Biotech pioneers, Bruce Rittmann and Mark van Loosdrecht, win 2018 Stockholm Water Prize
Biotech pioneers, Bruce Rittmann and Mark van Loosdrecht, win 2018 Stockholm Water Prize. Professors Bruce Rittmann and Mark van Loosdrecht are named the 2018 Stockholm Water Prize Laureates for revolutionizing water and wastewater treatment.
By revolutionizing microbiological-based technologies in water and wastewater treatment, Professors Mark van Loosdrecht and Bruce Rittmann have demonstrated the possibilities to remove harmful contaminants from water, cut wastewater treatment costs, reduce energy consumption, and even recover chemicals and nutrients for recycling.
Their pioneering research and innovations have led to a new generation of energy-efficient water treatment processes that can effectively extract nutrients and other chemicals – both valuable and harmful – from wastewater.
Mark van Loosdrecht is Professor in Environmental Biotechnology at Delft University of Technology, The Netherlands. Bruce Rittmann is Regents’ Professor of Environmental Engineering and Director of the Biodesign Swette Center for Environmental Biotechnology at the Biodesign Institute, Arizona State University, USA.
On receiving news of the prize, Professor van Loosdrecht said: “I’m very excited and pleased! This is a recognition not just of our work but of the contributions microbiological engineering can make to the water sector”.
Traditionally, we have just thought of pollutants as something to get rid of, but now we’re beginning to see them as potential resources that are just in the wrong place.
In its citation, the Stockholm Water Prize Nominating Committee recognizes Professors Rittmann and van Loosdrecht for “pioneering and leading the development of environmental biotechnology-based processes for water and wastewater treatment. They have revolutionized treatment of water for safe drinking, and refined purification of polluted water for release or reuse – all while minimizing the energy footprint”.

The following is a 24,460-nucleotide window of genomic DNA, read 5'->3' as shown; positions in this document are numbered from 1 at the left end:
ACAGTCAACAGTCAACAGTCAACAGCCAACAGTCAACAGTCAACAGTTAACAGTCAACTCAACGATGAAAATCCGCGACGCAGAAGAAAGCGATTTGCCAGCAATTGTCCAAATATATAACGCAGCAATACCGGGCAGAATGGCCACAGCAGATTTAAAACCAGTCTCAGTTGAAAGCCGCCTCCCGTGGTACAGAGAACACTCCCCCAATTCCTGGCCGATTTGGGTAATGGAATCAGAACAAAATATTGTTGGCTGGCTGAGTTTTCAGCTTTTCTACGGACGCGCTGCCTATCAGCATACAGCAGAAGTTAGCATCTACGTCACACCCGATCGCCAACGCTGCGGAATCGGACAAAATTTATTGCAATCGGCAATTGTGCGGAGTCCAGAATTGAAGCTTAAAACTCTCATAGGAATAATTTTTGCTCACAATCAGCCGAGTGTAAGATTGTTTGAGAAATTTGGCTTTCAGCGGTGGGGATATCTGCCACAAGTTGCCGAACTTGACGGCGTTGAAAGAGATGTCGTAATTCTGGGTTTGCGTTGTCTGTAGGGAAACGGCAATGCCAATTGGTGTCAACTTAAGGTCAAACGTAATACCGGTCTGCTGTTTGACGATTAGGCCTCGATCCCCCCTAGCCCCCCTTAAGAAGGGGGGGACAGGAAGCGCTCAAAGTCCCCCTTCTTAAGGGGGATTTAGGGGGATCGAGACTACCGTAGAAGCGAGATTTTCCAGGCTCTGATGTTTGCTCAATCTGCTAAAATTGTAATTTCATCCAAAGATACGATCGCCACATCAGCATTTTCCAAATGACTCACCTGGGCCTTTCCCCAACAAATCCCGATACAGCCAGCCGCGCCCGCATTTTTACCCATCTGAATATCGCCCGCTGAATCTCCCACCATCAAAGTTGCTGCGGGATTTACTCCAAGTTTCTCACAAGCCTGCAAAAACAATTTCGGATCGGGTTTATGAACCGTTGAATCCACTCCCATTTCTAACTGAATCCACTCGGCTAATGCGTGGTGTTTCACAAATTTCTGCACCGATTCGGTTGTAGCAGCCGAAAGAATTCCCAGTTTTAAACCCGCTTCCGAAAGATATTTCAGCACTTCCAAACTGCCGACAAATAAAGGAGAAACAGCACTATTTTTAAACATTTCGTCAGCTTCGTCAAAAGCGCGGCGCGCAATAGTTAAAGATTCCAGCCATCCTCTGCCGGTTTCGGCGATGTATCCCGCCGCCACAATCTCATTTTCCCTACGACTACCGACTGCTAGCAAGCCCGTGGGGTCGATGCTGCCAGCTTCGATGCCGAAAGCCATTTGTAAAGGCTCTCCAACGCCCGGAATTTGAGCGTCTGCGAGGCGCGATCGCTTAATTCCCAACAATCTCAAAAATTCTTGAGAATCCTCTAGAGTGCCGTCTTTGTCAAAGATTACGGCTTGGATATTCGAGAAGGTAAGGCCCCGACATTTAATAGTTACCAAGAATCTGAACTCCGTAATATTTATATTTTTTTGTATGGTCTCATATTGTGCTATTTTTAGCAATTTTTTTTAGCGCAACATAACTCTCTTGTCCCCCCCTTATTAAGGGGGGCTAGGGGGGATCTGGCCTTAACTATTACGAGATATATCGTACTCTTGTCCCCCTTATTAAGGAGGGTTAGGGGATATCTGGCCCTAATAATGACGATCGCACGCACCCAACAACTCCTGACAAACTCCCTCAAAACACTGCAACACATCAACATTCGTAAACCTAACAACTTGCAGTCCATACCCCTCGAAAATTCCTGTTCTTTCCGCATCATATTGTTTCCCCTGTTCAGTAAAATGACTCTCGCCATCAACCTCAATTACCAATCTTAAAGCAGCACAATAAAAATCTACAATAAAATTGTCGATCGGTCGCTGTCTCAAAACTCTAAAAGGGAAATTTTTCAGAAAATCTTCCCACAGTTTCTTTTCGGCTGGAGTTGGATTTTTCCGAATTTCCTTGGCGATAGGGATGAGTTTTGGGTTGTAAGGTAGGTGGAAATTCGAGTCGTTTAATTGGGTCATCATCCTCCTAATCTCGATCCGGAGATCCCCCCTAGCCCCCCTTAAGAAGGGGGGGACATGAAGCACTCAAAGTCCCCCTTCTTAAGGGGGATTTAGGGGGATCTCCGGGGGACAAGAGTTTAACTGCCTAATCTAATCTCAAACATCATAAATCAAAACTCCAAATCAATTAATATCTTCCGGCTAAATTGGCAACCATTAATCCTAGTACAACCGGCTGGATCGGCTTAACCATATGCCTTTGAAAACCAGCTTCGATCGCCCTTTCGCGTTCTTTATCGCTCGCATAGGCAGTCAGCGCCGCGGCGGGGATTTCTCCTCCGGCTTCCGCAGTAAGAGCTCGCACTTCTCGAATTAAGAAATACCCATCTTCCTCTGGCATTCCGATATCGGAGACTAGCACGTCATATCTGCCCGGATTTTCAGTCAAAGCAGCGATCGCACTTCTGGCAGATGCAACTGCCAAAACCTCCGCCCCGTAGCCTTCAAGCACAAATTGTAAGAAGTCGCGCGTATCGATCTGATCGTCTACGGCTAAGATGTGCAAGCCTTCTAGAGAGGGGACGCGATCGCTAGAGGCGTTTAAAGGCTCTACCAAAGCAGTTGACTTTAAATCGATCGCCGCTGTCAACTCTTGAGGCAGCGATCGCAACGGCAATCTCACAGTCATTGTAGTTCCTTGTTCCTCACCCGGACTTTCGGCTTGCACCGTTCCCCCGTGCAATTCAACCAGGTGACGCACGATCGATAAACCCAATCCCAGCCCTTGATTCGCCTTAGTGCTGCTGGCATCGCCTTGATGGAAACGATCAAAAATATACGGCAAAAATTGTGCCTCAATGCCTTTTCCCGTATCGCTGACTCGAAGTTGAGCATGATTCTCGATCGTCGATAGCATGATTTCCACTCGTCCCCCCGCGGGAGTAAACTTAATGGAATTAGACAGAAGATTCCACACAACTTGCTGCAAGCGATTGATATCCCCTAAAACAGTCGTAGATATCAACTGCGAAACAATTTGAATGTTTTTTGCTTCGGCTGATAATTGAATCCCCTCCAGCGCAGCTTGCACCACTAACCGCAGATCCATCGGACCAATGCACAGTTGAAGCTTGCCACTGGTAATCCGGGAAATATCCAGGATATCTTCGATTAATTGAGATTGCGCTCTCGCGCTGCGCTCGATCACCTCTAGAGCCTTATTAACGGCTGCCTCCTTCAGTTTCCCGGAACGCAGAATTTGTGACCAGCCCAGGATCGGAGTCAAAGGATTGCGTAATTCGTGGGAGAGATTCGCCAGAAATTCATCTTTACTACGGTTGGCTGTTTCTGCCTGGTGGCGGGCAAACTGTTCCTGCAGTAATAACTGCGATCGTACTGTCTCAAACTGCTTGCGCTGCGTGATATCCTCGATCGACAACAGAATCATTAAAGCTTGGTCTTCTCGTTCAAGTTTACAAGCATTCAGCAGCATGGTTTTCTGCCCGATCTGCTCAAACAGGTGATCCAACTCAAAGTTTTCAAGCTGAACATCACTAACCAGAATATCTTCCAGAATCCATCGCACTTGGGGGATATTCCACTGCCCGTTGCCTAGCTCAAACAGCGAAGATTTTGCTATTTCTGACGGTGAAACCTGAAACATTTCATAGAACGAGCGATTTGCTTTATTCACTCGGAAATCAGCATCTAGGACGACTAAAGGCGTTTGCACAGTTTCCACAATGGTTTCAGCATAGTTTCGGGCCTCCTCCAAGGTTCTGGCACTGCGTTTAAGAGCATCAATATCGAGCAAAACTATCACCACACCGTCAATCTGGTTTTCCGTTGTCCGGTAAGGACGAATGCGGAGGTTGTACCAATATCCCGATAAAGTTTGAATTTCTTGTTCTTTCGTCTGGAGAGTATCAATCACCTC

The professors’ research has led to new processes for wastewater treatment currently being used around the globe. “Traditionally, we have just thought of pollutants as something to get rid of, but now we’re beginning to see them as potential resources that are just in the wrong place,” says Professor Rittmann. In his research he has studied how microorganisms can transform organic pollutants to something of value to humans and the environment. “We’re in the middle of a paradigm shift, with more and more focus on how we can create resources, using microbial systems,” he says.
Professor van Loosdrecht’s work echoes this sentiment. His research has led to increasingly common wastewater treatment processes that are less costly and more energy efficient than traditional methods.
With current technology, you can already be energy neutral and there is a lot of research on how to become energy positive. Especially in developing countries with unstable electricity supply and limited access to funding, this is very important. If we could build a wastewater plant that is self-sufficient in energy, that would make sewage plants feasible in many more places.